When she’d regained consciousness, Taylor opened her eyes and met the real true him.

He’d been learning with each victim. She had experienced the blade and the flame, and had spent the rest of the night dying in pain, making desperate noises that barely escaped her taped lips and wadded pillow. Her pleas near the end were scarcely recognizable as human.

When, finally, she died, he looked into her eyes and knew he had gotten all of her.

He smiled as he drove. He would remember Taylor. She died well and would stand out in memory among the others. She was special.

Or maybe he was simply getting better.

Directly in front of the car, three pelicans in perfect V formation like aircraft arced across the sky. Surely some kind of omen.

The killer, who carved the letters
D.O.A.
in his victims’ foreheads, had come to be known simply as that: “D.O.A.” In his estimation, not enough people had heard of him. So far, he and his relatively few murders (he’d started this latest spate of killings in Miami) were simply local news. This northward jaunt, leaving a bloody string of murders like a comet’s tail, would alert everyone along the eastern seacoast to the danger and terror. New York media would soon come to understand the pattern and path of the murders. No media could cover series killings better than the New York news. They would pursue every tidbit of information as if they were starving wolves, and give it an importance that made legend. The strength of the pack.

The killer tightened his grip on the steering wheel and thought about New York City. All that movement. All those voices. All those people. Jostling each other. Breathing each other’s breath. Terror was contagious and traveled fast among them. Especially the young single women, trying to make New York their own personal big apple.

What a wonderful town.

He’d get there eventually. There was no rush. Let them contemplate his approach.

The road curved, and a brightening reflection lay like a squirming chimera on the gleaming black hood of the rented Chevy. It had been easy enough to use phony documentation to rent the car for a month. Somewhere farther north, he would make sure it was clean of fingerprints or any other identifying factors—perhaps burn the vehicle—then find some other mode of transportation

His plan was simple and as inescapable as fate.

He would kill along the way. All the way to New York City and beyond. “Beyond” was important to the killer, but New York was special to him because of the famous Frank Quinn.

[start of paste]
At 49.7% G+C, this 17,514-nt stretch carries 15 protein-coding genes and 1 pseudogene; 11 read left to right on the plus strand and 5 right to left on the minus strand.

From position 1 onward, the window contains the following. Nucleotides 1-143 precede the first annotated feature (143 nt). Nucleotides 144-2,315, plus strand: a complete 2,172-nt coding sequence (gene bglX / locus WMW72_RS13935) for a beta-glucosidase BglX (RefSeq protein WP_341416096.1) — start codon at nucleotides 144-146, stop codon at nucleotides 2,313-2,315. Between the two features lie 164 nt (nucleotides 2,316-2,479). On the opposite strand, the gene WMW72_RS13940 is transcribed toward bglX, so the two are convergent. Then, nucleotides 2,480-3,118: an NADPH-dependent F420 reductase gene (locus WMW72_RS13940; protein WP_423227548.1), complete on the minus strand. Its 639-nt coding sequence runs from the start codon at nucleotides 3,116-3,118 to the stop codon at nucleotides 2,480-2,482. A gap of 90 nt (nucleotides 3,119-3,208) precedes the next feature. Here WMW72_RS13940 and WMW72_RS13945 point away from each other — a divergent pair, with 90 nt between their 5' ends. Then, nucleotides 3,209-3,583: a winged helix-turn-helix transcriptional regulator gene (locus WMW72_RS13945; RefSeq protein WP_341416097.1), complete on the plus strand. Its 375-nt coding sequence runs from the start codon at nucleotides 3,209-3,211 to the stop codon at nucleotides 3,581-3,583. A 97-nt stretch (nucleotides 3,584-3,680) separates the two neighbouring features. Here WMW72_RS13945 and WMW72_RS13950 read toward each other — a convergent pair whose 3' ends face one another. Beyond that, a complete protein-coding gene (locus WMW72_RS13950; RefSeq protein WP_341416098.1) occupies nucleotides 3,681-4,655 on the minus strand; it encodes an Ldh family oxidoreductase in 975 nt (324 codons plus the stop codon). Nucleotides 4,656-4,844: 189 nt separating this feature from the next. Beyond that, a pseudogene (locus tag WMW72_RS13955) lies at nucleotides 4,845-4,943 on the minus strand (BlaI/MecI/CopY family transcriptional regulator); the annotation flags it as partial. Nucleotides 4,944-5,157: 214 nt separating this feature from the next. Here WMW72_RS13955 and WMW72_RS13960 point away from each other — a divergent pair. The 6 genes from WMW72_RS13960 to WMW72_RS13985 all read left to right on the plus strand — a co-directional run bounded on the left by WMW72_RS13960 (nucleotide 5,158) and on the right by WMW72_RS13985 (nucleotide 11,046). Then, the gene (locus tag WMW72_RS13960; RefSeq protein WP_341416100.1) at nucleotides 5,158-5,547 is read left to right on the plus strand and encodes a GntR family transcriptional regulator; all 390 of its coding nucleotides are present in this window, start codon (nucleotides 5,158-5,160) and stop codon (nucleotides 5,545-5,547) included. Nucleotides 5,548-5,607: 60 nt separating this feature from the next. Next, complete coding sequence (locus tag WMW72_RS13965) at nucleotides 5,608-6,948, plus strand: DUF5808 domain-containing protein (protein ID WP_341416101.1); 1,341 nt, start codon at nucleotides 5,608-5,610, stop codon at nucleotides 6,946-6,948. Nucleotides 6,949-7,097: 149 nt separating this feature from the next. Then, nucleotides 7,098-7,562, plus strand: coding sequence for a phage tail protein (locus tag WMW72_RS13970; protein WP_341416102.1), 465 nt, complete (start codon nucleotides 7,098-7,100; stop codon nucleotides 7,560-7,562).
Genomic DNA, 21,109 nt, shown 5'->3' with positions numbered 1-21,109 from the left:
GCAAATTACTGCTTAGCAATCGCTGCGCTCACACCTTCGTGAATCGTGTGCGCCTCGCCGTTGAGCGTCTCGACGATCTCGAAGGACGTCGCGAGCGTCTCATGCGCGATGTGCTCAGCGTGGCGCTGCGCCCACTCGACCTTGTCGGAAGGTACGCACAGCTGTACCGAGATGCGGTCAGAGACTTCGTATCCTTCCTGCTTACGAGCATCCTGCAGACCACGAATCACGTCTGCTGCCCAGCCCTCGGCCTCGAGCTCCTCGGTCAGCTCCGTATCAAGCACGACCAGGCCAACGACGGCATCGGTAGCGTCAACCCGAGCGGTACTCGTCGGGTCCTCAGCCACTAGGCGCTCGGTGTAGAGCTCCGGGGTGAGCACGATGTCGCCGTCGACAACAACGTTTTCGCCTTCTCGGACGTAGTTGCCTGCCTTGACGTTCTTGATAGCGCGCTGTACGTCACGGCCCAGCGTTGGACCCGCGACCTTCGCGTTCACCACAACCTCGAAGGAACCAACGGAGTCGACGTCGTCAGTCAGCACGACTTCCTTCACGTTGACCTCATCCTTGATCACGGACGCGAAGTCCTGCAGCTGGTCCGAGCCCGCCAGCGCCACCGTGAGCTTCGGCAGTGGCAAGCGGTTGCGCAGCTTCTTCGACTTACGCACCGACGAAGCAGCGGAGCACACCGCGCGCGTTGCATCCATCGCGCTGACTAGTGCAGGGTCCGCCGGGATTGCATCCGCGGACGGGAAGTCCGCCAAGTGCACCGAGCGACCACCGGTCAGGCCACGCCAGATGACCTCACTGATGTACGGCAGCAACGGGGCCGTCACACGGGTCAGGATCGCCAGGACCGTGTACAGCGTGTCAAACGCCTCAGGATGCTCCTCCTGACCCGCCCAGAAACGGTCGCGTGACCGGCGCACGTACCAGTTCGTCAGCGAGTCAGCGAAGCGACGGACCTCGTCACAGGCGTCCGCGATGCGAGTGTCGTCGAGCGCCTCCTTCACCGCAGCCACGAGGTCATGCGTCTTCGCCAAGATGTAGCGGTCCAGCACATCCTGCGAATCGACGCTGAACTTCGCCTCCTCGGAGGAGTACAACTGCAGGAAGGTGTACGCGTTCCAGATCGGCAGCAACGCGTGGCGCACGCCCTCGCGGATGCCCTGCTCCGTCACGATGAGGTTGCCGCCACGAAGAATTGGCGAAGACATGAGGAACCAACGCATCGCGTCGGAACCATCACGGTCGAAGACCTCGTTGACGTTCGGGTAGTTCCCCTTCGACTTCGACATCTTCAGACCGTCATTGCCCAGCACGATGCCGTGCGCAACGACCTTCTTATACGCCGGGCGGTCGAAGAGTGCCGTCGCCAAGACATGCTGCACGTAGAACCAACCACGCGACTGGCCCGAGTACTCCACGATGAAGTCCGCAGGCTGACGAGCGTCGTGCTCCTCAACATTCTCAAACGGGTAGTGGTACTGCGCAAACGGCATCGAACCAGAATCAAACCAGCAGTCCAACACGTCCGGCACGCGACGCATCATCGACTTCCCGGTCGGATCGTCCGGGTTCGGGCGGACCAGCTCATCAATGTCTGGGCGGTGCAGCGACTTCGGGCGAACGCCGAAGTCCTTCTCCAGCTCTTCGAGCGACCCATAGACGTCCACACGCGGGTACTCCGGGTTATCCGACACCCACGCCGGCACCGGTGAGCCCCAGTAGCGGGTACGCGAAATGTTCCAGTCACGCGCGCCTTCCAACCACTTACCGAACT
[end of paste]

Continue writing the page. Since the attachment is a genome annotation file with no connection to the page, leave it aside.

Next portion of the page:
Quinn, or one of his minions, would soon understand the killer’s intent. But understanding it was a long way from being able to stop it.

The morning was heating up, and the killer had the Chevy’s air conditioner on high. He also had the front windows lowered about six inches so he could hear the surf. There hadn’t been much surf on the other coast, the Gulf coast. The waters there were much calmer. That was a shame, because there were indistinct but undeniable messages in the surf. Voices that knew secrets, and shared them.

As well as receiving information indirectly in surprising ways, D.O.A. watched the local and national TV news. And he read the newspapers. Not religiously, but he read them.

That was how he’d learned about Quinn. And how he’d learned even more, in the papers’ morgues of back editions.

Quinn was a former NYPD homicide detective who was justice personified. Or injustice. Depending on where you sat on the scales, and how much weight the justice or injustice upon you moved the needle. Quinn moved the justice scales a great deal. He was a big man, walking with a slight limp from being shot in the leg. One of those rugged types who seemed to get more rugged in middle age, and even when they were well beyond fifty. Which Quinn was. Not a handsome man, and with strong-boned features that were almost thuggish, he nevertheless had a reassuring effect on women. He looked like a guy who could take a punch and come back. Who would, if he was on your side, be there for you no matter what. At some point it usually came as a surprise to those who knew him that he had about him a roughhewn sophistication. Music, Cuban cigars, and Broadway productions were among his obsessions.

Quinn, retired from the NYPD, had opened his own investigative agency: Quinn and Associates Investigations. Or simply Q&A.

His specialty was serial murders.

So was D.O.A.’s.